‘Climate Whiplash’ Tests Four Corners Communities’ Ability To Adapt — KUNC #ColoradoRiver #COriver #aridification

Mancos and the Mesa Verde area

From KUNC (Luke Runyon):

Communities in the Four Corners — where the borders of Colorado, Utah, New Mexico and Arizona meet — have been bouncing between desperately dry and record-breaking moisture since the winter of 2017, forcing people dependent on the reliability and predictability of water to adapt…

If you want a sense of what climate change is doing to agriculture in the Southwest, and how individuals are reacting to unprecedented weather, this is a good place to see those effects on a small scale.

“We’ve set records almost every year, good or bad,” [Dustin] Stein said. “So hot, so dry. So much snow, the river’s too high. It’s just incredibly bipolar.”

The winter of 2017-2018 was one of the driest ever recorded in parts of the Four Corners, kicking off the latest intensification of a prolonged dry period that’s stretched nearly two decades. Rivers ran at some of their lowest flows ever recorded during their annual spring runoff in 2018.

That summer was the hottest on record across most of the Colorado Plateau. From October 2017 to September 2018, the region recorded its driest weather in more than a century of recordkeeping…

Stein draws irrigation water to grow forage for his cattle from the Mancos River, a tributary of the San Juan River. It’s a key water source for the ranchers and farmers in this agricultural valley. The river used to be reliable, Stein said.

“We’ve got fairly senior water rights in the Mancos Valley. Our water hadn’t gone off until 2002. Since 2002 it’s gone off almost every year at some point in the year,” Stein said.

With irrigation water tapped out in the summer of 2018, and his pastures turning brown, Stein made the expensive decision to send all his cows and their calves to high mountain pastures owned by a custom grazing operation 200 miles to the north, near Gunnison…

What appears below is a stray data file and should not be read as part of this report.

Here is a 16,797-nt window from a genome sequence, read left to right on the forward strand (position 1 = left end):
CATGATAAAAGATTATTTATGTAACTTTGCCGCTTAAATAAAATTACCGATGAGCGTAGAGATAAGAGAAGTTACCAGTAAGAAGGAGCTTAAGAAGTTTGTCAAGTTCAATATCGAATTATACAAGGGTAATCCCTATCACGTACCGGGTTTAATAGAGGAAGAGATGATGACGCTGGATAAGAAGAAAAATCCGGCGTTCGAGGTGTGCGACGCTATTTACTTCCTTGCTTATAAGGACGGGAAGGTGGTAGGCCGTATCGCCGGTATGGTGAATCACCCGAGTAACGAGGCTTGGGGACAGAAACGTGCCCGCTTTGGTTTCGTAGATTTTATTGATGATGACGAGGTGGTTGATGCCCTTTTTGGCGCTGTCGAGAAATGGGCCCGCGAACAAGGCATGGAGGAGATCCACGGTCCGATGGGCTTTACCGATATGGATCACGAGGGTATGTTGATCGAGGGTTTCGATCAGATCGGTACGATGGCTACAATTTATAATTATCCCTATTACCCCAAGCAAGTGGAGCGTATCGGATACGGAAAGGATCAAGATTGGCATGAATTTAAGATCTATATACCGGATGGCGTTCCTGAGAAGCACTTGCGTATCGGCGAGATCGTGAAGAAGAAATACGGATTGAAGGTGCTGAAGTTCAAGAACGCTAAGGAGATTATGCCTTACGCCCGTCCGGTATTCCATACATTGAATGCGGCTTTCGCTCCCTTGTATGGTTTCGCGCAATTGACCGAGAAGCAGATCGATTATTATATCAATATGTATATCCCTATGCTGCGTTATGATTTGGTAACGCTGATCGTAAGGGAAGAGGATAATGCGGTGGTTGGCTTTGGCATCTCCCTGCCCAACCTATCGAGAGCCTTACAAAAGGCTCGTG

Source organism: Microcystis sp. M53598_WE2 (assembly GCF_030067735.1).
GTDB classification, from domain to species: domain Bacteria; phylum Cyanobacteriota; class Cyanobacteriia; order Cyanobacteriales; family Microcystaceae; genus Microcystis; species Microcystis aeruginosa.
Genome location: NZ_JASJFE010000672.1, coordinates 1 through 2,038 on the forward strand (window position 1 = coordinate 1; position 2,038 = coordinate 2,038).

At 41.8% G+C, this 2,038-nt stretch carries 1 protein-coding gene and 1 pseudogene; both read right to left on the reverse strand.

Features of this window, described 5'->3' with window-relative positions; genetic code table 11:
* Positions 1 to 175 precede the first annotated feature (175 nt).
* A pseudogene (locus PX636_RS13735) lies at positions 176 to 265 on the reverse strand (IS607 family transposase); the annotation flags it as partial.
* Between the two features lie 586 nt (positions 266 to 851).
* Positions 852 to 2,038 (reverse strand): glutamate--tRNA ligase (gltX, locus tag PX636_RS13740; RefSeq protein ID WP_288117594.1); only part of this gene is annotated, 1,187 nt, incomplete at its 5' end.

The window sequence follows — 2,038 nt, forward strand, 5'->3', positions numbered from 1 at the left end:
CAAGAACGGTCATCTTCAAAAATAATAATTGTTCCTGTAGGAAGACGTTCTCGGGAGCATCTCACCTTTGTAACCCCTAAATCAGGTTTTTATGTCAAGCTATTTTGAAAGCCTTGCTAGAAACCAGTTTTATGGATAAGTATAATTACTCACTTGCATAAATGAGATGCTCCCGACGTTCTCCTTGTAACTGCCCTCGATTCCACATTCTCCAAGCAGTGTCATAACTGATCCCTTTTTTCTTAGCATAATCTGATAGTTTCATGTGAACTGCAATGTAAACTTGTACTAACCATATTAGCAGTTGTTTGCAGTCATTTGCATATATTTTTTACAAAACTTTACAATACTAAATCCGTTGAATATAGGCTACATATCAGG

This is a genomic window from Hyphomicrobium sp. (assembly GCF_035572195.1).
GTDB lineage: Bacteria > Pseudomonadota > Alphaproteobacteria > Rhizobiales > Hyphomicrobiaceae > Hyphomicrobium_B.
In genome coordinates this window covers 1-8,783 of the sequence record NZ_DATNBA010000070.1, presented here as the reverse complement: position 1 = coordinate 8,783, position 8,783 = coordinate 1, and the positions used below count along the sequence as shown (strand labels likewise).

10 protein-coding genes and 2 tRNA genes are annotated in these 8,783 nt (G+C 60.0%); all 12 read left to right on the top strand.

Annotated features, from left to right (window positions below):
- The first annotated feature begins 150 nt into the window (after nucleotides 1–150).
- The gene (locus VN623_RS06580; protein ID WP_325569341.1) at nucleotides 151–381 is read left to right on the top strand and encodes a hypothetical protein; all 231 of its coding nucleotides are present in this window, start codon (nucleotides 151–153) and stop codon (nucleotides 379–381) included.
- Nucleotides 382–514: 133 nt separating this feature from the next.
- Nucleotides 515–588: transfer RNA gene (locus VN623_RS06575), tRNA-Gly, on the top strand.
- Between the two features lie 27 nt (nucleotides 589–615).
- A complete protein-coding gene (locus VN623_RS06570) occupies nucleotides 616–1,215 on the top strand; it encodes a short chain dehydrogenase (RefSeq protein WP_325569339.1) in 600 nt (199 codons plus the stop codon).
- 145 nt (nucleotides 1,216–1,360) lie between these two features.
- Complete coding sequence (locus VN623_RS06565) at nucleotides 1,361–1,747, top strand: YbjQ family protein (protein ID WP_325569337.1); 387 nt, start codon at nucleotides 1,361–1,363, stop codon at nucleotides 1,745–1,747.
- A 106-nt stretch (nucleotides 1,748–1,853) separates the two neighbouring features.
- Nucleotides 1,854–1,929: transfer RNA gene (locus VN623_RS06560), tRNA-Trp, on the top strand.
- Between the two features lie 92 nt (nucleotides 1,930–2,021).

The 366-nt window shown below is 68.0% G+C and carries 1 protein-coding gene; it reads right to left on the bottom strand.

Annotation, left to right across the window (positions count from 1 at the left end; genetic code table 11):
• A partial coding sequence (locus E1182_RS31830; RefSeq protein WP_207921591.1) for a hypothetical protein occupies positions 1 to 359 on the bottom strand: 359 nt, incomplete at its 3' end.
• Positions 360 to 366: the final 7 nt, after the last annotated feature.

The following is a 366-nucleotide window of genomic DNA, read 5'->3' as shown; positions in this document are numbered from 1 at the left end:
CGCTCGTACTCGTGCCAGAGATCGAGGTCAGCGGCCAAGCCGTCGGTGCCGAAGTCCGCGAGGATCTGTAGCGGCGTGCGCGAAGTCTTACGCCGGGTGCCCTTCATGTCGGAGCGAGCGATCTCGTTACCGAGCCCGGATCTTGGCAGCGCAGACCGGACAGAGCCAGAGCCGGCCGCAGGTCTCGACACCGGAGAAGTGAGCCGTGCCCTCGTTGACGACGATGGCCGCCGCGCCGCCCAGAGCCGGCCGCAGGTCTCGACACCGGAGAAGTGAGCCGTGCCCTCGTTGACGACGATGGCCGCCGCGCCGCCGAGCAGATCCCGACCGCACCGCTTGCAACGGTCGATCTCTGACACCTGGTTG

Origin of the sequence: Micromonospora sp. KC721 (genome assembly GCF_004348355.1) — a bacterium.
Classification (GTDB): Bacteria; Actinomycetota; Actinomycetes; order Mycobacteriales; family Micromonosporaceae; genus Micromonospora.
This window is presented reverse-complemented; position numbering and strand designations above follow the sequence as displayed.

Stein thought he was out of the woods as this snow started flying at the start of this past winter. At its height in the spring, snowpack in some parts of the nearby San Juan mountains was at its highest level ever, compelling parched communities to quickly prepare for flooding…

The spigot turned off this again summer, when the above-average heat and below-average moisture trend returned. Drought conditions have been slowly worsening in the Four Corners region since late July…

This feeling that Stein is talking about, of being jerked around, lurching from one small weather-related crisis to the next, has a name, according to Gregg Garfin, climatologist and researcher at the University of Arizona.

“Some scientists and practitioners have referred to this as climate whiplash,” Garfin said…

They found strong evidence of rising temperatures. That finding alone causes a sort of domino effect, where the warmer temperatures upend the accumulation and timing of snowpack melting. That can then lead to a mismatch between a runoff period and when water users, like cities and ranchers, need it. The higher temperatures also sap more moisture from the region’s already arid soil, and pull more water from rivers and reservoirs in the form of evaporation. When precipitation does arrive, it’s less effective than it used to be.

“Then if you combine that with some kinds of disturbances, such as tree mortality like we’ve seen, mortality in ponderosa pine, piñon-juniper woodlands, and also fires,” Garfin said. “Those things can reset ecosystems.”

A woodland might come back as a shrubland. Or a shrubland might return as a grassland. Or a grassland might turn into a desert.

San Juan River Basin. Graphic credit Wikipedia.

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